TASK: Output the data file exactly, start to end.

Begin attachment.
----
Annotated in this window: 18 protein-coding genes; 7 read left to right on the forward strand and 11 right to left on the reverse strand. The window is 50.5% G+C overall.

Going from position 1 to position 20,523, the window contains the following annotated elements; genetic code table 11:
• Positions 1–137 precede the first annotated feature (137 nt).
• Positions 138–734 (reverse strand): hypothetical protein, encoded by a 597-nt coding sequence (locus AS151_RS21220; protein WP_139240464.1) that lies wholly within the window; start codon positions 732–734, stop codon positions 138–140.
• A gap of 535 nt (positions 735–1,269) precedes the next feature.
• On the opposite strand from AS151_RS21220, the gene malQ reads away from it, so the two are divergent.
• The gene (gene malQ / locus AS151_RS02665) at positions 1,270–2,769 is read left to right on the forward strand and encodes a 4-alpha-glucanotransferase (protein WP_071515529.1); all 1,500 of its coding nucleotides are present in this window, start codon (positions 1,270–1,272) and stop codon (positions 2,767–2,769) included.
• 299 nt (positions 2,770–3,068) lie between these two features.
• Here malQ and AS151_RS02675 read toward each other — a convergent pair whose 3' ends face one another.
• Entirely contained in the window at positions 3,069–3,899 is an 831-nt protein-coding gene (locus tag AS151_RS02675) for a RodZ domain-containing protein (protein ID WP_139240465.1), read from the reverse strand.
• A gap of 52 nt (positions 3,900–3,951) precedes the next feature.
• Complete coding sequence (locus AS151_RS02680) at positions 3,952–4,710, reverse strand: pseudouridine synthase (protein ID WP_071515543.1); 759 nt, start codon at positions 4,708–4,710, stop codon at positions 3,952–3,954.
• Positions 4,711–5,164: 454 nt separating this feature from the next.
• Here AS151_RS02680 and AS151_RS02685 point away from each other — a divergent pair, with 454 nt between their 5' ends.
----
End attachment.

Annotated in this window: 18 protein-coding genes; 7 read left to right on the forward strand and 11 right to left on the reverse strand. The window is 50.5% G+C overall.

Going from position 1 to position 20,523, the window contains the following annotated elements; genetic code table 11:
• Positions 1–137 precede the first annotated feature (137 nt).
• Positions 138–734 (reverse strand): hypothetical protein, encoded by a 597-nt coding sequence (locus AS151_RS21220; protein WP_139240464.1) that lies wholly within the window; start codon positions 732–734, stop codon positions 138–140.
• A gap of 535 nt (positions 735–1,269) precedes the next feature.
• On the opposite strand from AS151_RS21220, the gene malQ reads away from it, so the two are divergent.
• The gene (gene malQ / locus AS151_RS02665) at positions 1,270–2,769 is read left to right on the forward strand and encodes a 4-alpha-glucanotransferase (protein WP_071515529.1); all 1,500 of its coding nucleotides are present in this window, start codon (positions 1,270–1,272) and stop codon (positions 2,767–2,769) included.
• 299 nt (positions 2,770–3,068) lie between these two features.
• Here malQ and AS151_RS02675 read toward each other — a convergent pair whose 3' ends face one another.
• Entirely contained in the window at positions 3,069–3,899 is an 831-nt protein-coding gene (locus tag AS151_RS02675) for a RodZ domain-containing protein (protein ID WP_139240465.1), read from the reverse strand.
• A gap of 52 nt (positions 3,900–3,951) precedes the next feature.
• Complete coding sequence (locus AS151_RS02680) at positions 3,952–4,710, reverse strand: pseudouridine synthase (protein ID WP_071515543.1); 759 nt, start codon at positions 4,708–4,710, stop codon at positions 3,952–3,954.
• Positions 4,711–5,164: 454 nt separating this feature from the next.
• Here AS151_RS02680 and AS151_RS02685 point away from each other — a divergent pair, with 454 nt between their 5' ends.